Scenes of mass destruction? Check. Famous landmarks destroyed? Check. People running for their lives? Check. Family in peril? Check.
San Andreas is what we've come to expect from a disaster film. It ticks most of the boxes, but struggles mightily hard with one in particular: originality. It's all a bit predictable.
Paul Giamatti's Lawrence, a Caltech scientist (and serving as the film's Basil Exposition) comes up with an early detection program that can predict earthquakes.
During a test run at the Hoover Dam he and another scientist, Dr. Kim Park (Will Yun Lee), come across sizeable tremors that indicate a massive earthquake is coming, but before they can warn others the earthquake hits destroying the dam in the process.
But it's not the end. As the tectonic plates that make up the San Andreas fault shift it sets off a series of earthquakes that devastates California, endangering everyone from Los Angeles to San Francisco.
Caught in the midst of all this is Dwayne Johnson's Ray, a helicopter rescue pilot on the verge of divorcing his wife Emma (Carla Gugino). He struggles to come to terms with the separation, remembering when he, Emma and their daughter Blake (Alexandria Daddario) were a family - but a tragic accident pushed him away, leaving architect Daniel Riddick (Ioan Gruffudd) to swoop in. As California rumbles he races across the state to save both his estranged wife and daughter.
More after the break
The biggest problem with San Andreas is the familiarity of the story and characters. Carlton Cuse's script coasts along, hitting every emotional beat in a workmanlike and efficient way that nevertheless can't rise above the clichés and tropes of the genre.
That familiarity has a stifling effect, meaning the action sequences – which are on a huge scale – lack a sense of danger, tension and ultimately genuine thrills. Despite placing its characters in mortal peril several times, the film is too safe really to cause any flutters of the heart.
We've seen these relationships covered in both better and worse films, and there's little in Andreas that distinguishes itself from what's come before. That's the most disappointing aspect about it: at times San Andreas is distinctly unremarkable.
There are satisfactory moments among the more banal scenes. From a technical standpoint the movie is outstanding, the visual effects consistently delivering the scale that warrants a viewing on the big screen; buildings topple and collapse in plumes of smoke, a tsunami wrecks the San Francisco Bay area and, in the time-honoured tradition of the disaster film, each threat to the characters is bigger than the last - and the effects are more than a match for them.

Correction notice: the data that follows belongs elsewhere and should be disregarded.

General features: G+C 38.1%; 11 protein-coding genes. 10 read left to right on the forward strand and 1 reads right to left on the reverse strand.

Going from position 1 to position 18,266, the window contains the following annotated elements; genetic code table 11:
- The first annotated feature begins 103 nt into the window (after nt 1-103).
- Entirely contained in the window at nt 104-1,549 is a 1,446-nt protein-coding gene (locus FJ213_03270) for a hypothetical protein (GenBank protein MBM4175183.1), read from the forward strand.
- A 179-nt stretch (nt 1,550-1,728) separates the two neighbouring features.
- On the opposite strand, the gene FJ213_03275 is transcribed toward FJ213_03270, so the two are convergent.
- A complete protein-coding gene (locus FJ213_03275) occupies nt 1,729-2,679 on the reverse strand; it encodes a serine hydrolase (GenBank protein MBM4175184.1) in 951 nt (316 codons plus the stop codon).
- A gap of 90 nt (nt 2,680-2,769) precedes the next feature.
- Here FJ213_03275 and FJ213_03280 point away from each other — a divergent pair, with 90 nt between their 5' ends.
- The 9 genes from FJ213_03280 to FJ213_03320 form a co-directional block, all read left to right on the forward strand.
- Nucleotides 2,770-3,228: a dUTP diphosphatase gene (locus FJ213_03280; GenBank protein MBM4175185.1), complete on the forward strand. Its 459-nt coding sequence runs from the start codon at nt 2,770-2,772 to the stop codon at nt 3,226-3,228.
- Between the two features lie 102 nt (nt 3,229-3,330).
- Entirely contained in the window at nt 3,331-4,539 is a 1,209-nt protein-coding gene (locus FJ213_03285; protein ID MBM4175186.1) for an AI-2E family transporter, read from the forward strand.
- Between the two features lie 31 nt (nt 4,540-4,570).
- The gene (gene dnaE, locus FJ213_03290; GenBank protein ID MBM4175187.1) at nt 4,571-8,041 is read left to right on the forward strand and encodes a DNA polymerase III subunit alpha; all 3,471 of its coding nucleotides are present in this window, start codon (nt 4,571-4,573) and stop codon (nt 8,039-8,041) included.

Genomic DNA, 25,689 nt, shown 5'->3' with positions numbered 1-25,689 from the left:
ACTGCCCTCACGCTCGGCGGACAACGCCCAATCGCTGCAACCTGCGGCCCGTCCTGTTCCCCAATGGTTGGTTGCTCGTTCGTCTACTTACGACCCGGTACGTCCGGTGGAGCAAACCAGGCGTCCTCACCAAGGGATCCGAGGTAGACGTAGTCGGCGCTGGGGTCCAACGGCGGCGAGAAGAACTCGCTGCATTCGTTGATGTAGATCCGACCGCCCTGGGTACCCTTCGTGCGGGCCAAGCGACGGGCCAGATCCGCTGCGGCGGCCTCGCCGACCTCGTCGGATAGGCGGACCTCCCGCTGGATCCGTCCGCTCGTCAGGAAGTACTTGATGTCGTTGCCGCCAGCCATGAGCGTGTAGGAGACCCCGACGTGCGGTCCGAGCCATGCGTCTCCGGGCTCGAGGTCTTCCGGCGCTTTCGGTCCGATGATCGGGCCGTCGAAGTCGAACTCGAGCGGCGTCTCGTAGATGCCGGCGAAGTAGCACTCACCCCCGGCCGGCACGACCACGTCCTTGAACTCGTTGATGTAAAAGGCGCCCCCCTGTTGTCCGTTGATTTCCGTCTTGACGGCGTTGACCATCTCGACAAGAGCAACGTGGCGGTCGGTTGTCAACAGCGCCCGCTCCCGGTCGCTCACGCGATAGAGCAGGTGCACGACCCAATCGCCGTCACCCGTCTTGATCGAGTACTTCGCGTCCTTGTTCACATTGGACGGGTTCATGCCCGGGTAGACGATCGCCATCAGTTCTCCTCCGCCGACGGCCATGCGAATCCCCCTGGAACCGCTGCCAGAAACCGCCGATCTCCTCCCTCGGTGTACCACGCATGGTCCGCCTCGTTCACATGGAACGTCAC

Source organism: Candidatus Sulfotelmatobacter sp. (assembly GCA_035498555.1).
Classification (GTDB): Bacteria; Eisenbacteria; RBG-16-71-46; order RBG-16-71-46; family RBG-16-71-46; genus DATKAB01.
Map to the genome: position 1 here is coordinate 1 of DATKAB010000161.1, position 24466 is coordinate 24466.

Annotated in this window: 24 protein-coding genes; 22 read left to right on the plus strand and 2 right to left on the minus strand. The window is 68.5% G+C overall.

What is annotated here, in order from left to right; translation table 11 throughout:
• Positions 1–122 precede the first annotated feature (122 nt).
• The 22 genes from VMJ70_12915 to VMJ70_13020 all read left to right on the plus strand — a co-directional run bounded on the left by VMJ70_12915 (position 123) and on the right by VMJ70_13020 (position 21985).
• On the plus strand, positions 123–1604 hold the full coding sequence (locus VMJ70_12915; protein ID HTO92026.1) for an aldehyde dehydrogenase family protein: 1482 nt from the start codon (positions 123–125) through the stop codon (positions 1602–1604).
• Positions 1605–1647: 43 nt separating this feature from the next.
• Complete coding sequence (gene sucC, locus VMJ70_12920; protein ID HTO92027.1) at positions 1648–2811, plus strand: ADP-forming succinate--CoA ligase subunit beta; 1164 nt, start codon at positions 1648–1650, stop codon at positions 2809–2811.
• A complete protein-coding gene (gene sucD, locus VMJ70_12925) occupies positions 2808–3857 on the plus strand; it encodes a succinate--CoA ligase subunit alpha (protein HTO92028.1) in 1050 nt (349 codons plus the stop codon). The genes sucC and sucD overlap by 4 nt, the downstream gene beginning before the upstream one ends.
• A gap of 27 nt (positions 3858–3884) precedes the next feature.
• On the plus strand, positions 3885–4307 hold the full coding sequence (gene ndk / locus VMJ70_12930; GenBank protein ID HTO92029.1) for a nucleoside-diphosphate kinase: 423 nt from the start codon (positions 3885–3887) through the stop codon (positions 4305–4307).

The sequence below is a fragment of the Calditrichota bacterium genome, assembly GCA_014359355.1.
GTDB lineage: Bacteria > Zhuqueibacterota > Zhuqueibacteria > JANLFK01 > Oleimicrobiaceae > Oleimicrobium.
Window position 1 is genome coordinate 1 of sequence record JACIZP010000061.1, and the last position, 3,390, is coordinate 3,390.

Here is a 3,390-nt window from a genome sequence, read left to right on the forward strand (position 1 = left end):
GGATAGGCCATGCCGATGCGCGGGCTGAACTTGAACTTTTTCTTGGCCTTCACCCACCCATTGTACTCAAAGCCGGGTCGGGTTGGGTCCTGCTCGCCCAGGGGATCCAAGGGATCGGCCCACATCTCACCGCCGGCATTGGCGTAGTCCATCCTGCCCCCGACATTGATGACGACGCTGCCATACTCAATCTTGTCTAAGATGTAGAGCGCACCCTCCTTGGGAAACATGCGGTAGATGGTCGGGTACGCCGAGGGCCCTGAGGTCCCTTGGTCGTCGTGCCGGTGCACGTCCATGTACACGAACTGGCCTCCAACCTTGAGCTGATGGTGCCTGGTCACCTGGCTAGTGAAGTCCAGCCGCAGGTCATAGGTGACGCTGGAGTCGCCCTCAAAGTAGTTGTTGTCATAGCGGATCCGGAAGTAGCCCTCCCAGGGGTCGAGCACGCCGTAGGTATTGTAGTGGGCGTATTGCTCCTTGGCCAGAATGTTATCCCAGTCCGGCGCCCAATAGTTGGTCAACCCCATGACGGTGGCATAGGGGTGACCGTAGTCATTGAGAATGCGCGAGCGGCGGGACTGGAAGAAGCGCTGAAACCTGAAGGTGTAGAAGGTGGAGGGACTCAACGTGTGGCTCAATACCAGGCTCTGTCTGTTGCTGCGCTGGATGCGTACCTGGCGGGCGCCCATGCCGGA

It's also loud. When a building falls, expect to feel the rumble of the soundtrack pulsing through your seat.
We saw it in 3D, and while it was decent at the beginning, by the film's mid-point we forgot it was even there. A good or a bad thing? We're not sure.
Director Brad Peyton (Journey 2: The Mysterious Island - don't bother) doesn't revel in the destruction. This is a film that hearkens back to ’70s disaster epics such as The Towering Inferno and The Poseidon Adventure, and like those films it wears its heart on its sleeve.
Where Roland Emmerich's 2012 considered itself more of a joke (and audiences agreed), Andreas is relatively more mature and earnest. The (epi)centre is the human characters and their relationships, and the film recognises their plight even if it does come across in a hackneyed way. Ray and Emma - estranged from the start - find themseves drifting back towards each other. It's predictable, but both actors commit to their roles.
Johnson is fine as Ray, dialling down the charisma that made his Luke Hobbs character in The Fast and Furious films so fun (and ridiculous). He's solid and dependable, as are Gugino and Daddario, the film serving up two capable female characters that rescue the men as much as the men return the favour. They're decent ,but none of the cast can liven up the dialogue or the plot to make their roles stand out.
There's also one baffling cameo in the film that we won't spoil, but you might raise your eyebrows if you notice it.
Ultimately, San Andreas is a story of heroism in face of overwhelming adversity. There's nothing here you haven't seen before.
Andreas isn't awful or mediocre – it's watchable – we just wish it was fresher.
The visual effects are outstanding and the cast is likeable, but it's on shakier ground when it comes to story and characters, not doing enough to separate itself from the herd of identikit disaster films.
The Rock beats earthquake? Not quite.